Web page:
By: Maya Gomez
A dedicated member of LGHS’s music program and the Japanese National Honor Society (JNHS), senior Toshiki Tahara has undoubtedly made a lasting mark on the school.
As a marching band and wind ensemble student, Tahara is a well-known face around the band building. The senior’s musical career began in fifth grade, when he decided to pick up the trumpet. Tahara reflected upon joining, stating: “Well, my sister was a part of both the LGHS and the Fisher Middle School bands. I always enjoyed listening to the music that the marching bands played, and realized this was a place where I could play it too.” Subsequently, the musician went on to tackle the trumpet, playing it through middle and high school in both bands.
At the beginning of this school year, however, members of the tuba section asked Tahara to consider switching sections for the 2022 marching season. He revealed that former LGHS band director Andrew Hill pushed him to apply, as the tuba section was running low on members. Tahara reflected upon his time in the marching band, revealing “band was something that I was [able] to focus on. It’s honestly just really cool to be a part of it.” Tahara specifically credited his enjoyment of marching band to the community: “They’re all super nice and kind. [Everyone] is very positive, which I really like.” The student explained that the members “all have this energy towards band and their instruments,” that is truly unmatched.
Additionally, Tahara juggles a rigorous schedule for his final year at LGHS, including the Trigonometry Advanced Topics and Introduction to Business courses. In addition to these courses, he participates in LG’s JNHS. Tahara revealed that while he enjoyed taking Japanese his first several years of high school, he has advanced out of the program, yet still remains in JNHS. “Japanese is my first language, so my English is not perfect,” Tahara stated, “What I liked the most was helping people in class.” Tahara compared his time in the LGHS program to his classes at Japanese school, a local language school providing a Japanese academic curriculum, explaining that they allowed him to speak Japanese outside his home — his only opportunities to do so thus far. He detailed that while Japanese school is similar in nature to a typical public school, “you’re not allowed to speak English, just always speaking Japanese.” Tahara added, “What you learn is different, aside from math. But science and social studies or history is shifted culturally.” Japanese school provided him with experiences unlike any that Tahara would encounter elsewhere.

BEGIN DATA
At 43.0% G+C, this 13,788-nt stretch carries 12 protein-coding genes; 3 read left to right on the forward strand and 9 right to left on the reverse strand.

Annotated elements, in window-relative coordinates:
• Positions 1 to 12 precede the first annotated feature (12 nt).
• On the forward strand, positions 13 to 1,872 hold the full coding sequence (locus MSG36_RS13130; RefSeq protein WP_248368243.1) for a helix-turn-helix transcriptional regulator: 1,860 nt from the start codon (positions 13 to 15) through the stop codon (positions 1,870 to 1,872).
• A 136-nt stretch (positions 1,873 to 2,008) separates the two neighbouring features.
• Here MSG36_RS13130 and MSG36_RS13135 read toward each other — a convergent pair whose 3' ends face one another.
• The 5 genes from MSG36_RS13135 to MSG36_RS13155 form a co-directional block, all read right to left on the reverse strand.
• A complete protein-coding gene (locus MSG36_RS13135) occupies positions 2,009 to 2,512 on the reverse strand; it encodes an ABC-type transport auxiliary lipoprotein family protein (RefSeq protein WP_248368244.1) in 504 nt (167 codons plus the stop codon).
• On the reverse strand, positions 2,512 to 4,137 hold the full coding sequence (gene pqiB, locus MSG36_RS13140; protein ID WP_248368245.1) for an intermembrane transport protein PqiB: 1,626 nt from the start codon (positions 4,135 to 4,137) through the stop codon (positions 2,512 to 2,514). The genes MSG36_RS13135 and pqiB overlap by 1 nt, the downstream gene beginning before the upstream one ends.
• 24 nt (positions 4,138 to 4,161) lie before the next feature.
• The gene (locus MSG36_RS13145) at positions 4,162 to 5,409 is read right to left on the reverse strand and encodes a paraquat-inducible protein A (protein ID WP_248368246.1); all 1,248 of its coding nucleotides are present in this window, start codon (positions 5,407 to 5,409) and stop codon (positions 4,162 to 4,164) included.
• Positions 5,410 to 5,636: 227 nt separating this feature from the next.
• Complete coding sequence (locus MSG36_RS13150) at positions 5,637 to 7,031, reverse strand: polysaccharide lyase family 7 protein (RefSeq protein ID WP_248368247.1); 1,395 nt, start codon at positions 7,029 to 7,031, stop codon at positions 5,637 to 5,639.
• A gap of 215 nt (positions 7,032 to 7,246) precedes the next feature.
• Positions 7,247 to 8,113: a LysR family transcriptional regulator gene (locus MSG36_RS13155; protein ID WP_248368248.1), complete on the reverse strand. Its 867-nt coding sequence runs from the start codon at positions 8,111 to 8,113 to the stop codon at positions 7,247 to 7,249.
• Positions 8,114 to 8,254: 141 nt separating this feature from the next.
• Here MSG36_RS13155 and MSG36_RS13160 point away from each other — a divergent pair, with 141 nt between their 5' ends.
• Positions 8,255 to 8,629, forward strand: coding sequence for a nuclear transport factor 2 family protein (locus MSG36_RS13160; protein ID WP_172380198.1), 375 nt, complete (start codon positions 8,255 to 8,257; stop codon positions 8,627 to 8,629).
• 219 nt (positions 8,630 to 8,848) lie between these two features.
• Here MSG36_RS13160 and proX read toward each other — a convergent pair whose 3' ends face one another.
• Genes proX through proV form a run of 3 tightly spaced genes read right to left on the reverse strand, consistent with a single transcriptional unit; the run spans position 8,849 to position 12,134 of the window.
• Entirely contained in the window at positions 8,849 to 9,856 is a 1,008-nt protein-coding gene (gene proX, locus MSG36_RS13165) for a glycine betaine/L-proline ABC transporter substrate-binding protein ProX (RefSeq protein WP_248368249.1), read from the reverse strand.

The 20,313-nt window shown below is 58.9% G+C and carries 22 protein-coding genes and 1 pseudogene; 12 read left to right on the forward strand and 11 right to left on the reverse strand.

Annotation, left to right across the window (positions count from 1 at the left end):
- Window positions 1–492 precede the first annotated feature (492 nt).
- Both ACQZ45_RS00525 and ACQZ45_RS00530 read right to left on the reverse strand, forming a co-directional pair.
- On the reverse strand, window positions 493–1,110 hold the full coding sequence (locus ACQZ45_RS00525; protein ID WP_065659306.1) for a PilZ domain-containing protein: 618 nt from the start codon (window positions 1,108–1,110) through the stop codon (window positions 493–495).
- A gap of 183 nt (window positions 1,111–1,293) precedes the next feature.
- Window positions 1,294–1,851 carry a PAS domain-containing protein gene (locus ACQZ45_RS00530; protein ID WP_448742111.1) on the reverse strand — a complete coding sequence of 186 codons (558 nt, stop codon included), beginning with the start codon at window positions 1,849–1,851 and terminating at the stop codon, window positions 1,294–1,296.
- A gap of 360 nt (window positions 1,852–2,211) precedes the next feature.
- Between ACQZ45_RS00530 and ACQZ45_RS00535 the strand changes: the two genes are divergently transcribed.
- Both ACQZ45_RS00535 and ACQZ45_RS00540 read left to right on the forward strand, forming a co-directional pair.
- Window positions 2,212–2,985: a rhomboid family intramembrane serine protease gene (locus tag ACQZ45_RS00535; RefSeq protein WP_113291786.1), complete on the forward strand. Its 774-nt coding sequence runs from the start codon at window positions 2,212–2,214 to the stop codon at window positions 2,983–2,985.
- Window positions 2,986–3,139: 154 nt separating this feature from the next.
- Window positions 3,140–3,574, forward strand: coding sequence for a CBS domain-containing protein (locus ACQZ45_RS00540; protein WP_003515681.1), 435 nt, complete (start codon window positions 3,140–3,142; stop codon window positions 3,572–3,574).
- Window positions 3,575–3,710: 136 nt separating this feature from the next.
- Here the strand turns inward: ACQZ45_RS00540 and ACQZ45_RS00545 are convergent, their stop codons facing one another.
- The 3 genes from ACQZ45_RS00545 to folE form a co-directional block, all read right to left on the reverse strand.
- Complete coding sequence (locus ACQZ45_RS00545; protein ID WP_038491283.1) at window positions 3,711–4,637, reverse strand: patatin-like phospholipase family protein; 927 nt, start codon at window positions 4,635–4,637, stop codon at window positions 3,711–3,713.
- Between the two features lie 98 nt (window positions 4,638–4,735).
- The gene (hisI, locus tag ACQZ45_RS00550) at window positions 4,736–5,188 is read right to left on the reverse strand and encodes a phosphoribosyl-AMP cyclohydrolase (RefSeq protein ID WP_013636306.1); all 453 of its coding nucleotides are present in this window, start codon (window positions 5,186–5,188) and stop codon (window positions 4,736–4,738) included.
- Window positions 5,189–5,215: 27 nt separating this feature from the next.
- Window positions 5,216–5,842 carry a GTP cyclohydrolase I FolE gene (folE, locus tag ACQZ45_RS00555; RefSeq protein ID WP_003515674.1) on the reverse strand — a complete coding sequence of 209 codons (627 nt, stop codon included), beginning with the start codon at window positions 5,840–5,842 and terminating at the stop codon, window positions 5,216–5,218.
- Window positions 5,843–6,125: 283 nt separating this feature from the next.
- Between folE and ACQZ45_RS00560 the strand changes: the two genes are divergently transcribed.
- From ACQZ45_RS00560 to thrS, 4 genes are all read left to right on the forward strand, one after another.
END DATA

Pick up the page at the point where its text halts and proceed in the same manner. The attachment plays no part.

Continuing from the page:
Whether it’s playing the trumpet, mastering the tuba, or presenting as a role model in the JNHS, Tahara puts his all into everything he does, conquering every obstacle in front of him.
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